12 17. Beginning at long-run equilibrium in the dynamic model of aggregate demand and aggregate supply, in the first period of a four-period positive demand shock, the DAS curve and the DAD curve. A) shifts upward; shifts rightward B) does not shift; shifts rightward C) does not shift; does not shift D) shifts downward; shifts leftward 18. At long-run equilibrium in the dynamic model of aggregate demand and aggregate supply, the nominal interest rate, i t, equals all of the following except: A) r t + * t. B) r t + t. C) + E t t + 1. D) + r t. 19. In the dynamic model of aggregate demand and aggregate supply, one period in time is connected to the next period through: A) the monetary policy rule. B) demand shocks. C) inflation expectations. D) the natural level of output. Page 12

13 Answer Key 1. B 2. C 3. C 4. C 5. C 6. B 7. C 8. A 9. A 10. A 11. C 12. B 13. C 14. B 15. D 16. A 17. B 18. D 19. C Page 13

14 Chapter Economic science has provided convincing evidence in favor of the: A) rule favoring a constant rate of growth of the money supply. B) rule favoring use of the money supply to hit a nominal GDP target. C) rule requiring a constantly balanced budget for the federal government. D) fact that there is no simple and compelling case for any particular view of macroeconomic policy. 2. The political business cycle refers to the: A) pattern of holding primaries, conventions, and general elections every four years. B) cycle of electing U.S. representatives every two years, the U.S. president every four years, and U.S. senators every six years. C) manipulation of the economy to win elections. D) pattern of recession and expansion that follows every election. 3. Inflation targeting is a monetary policy rule that requires the central bank to adjust in order to attain the desired inflation rate. A) a price index B) the velocity of money C) nominal GDP D) the money supply 4. The lags involved in implementing monetary and fiscal policy are: A) short and predictable. B) long and predictable. C) short and variable. D) long and variable. 5. Arguments in favor of passive economic policy include all of the following except: A) monetary and fiscal policies work with long and variable lags, which can produce destabilizing results. B) economic forecasts have too large a margin of error to be useful in formulating stabilization policy. C) recessions do not reduce economic well-being, so using monetary and fiscal policy for stabilization is unnecessary. D) the Great Depression could have been avoided if the Federal Reserve had pursued a policy of steady money growth. Page 14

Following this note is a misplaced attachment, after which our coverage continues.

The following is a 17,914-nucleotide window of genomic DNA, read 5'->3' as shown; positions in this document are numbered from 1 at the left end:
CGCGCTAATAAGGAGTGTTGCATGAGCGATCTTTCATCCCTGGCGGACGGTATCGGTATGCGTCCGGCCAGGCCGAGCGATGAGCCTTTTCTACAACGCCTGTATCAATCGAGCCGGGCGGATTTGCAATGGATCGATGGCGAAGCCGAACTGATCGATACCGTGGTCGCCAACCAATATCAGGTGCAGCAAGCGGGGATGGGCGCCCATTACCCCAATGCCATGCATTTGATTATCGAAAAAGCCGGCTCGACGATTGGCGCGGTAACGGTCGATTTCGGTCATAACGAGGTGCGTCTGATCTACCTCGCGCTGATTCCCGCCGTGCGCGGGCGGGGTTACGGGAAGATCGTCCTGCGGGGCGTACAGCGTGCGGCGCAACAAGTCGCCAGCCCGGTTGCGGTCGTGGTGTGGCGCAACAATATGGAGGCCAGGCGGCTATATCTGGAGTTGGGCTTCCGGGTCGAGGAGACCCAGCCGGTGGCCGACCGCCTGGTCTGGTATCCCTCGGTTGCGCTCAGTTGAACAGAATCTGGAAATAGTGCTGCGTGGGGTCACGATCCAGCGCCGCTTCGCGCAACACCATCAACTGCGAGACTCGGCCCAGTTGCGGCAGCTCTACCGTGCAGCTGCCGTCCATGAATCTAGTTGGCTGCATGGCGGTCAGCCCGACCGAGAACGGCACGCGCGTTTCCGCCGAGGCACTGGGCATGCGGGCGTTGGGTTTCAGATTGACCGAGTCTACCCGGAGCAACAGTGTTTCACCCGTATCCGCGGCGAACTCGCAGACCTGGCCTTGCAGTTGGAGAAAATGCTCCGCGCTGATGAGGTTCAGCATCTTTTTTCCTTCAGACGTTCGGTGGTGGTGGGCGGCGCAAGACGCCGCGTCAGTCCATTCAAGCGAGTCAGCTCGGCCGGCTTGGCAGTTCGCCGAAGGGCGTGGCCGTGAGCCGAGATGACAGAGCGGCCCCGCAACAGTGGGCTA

15 6. Increasing government spending when the economy is in a recession is an example of: A) active monetary policy. B) active fiscal policy. C) passive monetary policy. D) passive fiscal policy. 7. According to the Lucas critique, when economists evaluate alternative policies they must take into consideration: A) how the policies will affect expectations and behavior. B) whether the policy will offset the impact of automatic stabilizers. C) the stage of the political business cycle in which the policy is to be implemented. D) the length of the inside lags associated with the policies. 8. Unlike a monetarist policy rule, an inflation target has the advantage of: A) eliminating the need to announce the policy target. B) providing a real target rather than a nominal one. C) allowing the central bank unlimited discretion. D) insulating the economy from changes in money velocity. 9. Arguments in favor of active economic policy include all of the following except: A) failing to use monetary and fiscal policy leads to inefficient fluctuations in output and employment. B) the Great Depression could have been avoided if the Federal Reserve had pursued a policy of steady money growth. C) fluctuations in real GDP have been less severe following World War II than prior to World War I. D) failure of policymakers to respond to large contractionary shocks to private spending caused the Great Depression. 10. The lag between the time that the money supply is increased and the time that investment expenditures increase is an example of a: A) fiscal inside lag. B) fiscal outside lag. C) monetary inside lag. D) monetary outside lag. Page 15